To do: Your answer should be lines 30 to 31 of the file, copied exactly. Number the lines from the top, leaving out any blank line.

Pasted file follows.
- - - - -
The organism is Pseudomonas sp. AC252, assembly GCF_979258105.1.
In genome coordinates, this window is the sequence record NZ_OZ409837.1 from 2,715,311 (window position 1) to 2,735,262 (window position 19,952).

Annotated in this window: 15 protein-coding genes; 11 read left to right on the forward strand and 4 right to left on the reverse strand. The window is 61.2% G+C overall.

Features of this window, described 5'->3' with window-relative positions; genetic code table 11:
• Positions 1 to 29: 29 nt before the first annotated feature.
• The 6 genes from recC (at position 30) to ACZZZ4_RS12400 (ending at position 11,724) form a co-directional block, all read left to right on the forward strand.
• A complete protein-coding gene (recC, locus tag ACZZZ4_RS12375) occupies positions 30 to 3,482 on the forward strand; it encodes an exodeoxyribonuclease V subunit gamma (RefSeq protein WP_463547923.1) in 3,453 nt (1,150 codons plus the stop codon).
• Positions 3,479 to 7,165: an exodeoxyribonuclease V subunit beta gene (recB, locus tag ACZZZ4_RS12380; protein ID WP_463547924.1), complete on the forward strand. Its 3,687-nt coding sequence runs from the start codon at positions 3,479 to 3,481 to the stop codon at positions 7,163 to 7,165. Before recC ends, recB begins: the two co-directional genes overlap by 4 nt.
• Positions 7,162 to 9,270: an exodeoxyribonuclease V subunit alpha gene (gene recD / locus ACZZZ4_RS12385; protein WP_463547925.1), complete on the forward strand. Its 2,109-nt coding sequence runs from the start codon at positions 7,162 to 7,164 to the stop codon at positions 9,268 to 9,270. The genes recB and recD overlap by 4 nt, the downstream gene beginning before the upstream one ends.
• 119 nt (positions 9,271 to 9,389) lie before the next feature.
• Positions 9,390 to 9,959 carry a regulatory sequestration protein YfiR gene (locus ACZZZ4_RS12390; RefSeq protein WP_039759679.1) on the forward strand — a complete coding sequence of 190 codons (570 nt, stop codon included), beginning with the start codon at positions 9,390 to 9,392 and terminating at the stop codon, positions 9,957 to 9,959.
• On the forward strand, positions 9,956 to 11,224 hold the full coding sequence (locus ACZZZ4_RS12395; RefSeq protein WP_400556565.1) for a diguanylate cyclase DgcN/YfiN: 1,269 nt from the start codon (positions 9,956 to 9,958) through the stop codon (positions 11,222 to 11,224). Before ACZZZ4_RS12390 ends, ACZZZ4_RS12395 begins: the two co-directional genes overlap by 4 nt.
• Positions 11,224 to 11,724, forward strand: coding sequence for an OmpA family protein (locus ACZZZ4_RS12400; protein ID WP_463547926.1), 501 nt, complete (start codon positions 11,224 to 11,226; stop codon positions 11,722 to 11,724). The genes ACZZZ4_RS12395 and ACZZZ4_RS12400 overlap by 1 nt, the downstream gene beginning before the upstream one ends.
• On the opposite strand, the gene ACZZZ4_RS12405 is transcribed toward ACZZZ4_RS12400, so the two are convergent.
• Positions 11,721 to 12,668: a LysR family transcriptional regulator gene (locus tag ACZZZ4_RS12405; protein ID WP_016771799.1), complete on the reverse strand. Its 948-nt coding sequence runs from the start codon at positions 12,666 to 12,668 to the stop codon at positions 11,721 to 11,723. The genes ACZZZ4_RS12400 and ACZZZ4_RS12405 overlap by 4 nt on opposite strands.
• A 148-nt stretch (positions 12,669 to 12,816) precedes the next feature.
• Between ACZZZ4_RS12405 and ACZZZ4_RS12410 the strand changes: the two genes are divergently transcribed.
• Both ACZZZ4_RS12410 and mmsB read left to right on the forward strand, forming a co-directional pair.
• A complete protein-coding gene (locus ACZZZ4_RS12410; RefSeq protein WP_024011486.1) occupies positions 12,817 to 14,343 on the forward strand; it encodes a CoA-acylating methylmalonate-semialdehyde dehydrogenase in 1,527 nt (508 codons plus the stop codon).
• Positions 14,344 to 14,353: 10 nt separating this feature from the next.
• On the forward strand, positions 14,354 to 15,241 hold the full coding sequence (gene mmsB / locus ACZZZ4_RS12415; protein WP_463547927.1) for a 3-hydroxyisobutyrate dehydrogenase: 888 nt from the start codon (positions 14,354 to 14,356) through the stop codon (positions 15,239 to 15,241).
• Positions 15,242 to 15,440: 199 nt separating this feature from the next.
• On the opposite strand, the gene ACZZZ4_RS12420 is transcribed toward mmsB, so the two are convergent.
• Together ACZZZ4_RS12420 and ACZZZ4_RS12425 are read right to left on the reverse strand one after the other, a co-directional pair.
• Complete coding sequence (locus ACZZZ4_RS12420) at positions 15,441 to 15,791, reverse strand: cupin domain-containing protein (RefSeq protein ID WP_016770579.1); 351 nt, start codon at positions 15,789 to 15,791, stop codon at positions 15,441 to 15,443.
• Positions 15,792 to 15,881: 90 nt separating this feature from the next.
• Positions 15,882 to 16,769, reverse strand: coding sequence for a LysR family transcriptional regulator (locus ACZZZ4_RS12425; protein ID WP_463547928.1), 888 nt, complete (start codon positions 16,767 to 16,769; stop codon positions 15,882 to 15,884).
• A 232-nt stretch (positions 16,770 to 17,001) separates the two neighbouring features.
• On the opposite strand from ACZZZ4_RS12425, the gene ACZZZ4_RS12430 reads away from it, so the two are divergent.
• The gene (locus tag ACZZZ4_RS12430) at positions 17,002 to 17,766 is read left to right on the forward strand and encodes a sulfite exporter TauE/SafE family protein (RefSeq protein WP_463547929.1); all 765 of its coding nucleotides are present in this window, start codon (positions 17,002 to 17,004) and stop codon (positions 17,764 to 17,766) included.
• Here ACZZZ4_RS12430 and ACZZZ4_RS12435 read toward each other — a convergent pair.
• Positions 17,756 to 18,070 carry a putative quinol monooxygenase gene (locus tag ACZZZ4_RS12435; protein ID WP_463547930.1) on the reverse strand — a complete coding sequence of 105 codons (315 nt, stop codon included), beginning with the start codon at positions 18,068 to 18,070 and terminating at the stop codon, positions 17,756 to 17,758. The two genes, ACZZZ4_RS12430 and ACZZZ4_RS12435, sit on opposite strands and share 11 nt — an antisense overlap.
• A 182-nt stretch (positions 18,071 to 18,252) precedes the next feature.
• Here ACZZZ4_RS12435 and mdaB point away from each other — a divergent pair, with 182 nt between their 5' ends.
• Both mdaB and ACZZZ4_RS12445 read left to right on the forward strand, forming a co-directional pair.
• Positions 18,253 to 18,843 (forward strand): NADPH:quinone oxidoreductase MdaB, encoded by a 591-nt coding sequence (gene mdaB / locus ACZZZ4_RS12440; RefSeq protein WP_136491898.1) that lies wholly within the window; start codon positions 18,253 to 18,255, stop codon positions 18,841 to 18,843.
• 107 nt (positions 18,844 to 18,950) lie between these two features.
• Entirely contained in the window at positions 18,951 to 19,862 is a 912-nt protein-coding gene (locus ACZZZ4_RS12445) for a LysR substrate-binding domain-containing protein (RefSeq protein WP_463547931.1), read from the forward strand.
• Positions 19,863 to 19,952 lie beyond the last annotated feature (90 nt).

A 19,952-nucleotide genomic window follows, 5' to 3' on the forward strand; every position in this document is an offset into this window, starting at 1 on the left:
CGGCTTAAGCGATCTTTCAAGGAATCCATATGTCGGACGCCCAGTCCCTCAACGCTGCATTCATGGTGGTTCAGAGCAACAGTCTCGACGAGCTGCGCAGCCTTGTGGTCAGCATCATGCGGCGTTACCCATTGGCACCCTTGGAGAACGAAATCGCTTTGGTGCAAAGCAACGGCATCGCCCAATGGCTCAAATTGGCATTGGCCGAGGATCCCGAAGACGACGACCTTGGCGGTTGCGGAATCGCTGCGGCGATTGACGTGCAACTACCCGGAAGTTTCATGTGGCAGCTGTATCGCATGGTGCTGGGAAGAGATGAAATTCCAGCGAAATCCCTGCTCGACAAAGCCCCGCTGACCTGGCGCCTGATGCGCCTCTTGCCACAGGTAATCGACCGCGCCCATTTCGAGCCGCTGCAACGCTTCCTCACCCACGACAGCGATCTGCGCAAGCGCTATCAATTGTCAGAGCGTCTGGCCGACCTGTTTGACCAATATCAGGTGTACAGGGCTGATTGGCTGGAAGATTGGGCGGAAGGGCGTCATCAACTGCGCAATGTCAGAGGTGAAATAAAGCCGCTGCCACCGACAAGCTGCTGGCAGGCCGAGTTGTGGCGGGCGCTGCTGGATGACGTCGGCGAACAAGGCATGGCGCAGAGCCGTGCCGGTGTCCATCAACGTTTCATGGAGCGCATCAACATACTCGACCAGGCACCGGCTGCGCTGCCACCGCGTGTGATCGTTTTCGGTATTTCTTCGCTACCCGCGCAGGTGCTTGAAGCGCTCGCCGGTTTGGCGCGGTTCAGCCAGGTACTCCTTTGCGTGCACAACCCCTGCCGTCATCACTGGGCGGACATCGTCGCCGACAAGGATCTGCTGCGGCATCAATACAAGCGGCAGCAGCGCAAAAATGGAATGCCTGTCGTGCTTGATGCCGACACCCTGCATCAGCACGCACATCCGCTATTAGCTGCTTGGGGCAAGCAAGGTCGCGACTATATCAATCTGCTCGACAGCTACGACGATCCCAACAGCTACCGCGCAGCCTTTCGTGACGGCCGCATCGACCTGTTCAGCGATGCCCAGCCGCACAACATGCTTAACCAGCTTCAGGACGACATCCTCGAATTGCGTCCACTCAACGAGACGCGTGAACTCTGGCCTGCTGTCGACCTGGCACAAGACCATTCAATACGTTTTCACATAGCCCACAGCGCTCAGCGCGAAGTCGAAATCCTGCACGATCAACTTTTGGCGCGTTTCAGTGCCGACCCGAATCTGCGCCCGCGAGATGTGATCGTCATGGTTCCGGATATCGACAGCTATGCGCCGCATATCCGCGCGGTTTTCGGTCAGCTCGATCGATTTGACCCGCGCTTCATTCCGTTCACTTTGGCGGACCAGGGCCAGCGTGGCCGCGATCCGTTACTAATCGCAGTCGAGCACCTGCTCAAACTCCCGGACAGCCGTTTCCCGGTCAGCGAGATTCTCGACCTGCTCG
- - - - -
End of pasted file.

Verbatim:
• The gene (locus tag ACZZZ4_RS12430) at positions 17,002 to 17,766 is read left to right on the forward strand and encodes a sulfite exporter TauE/SafE family protein (RefSeq protein WP_463547929.1); all 765 of its coding nucleotides are present in this window, start codon (positions 17,002 to 17,004) and stop codon (positions 17,764 to 17,766) included.
• Here ACZZZ4_RS12430 and ACZZZ4_RS12435 read toward each other — a convergent pair.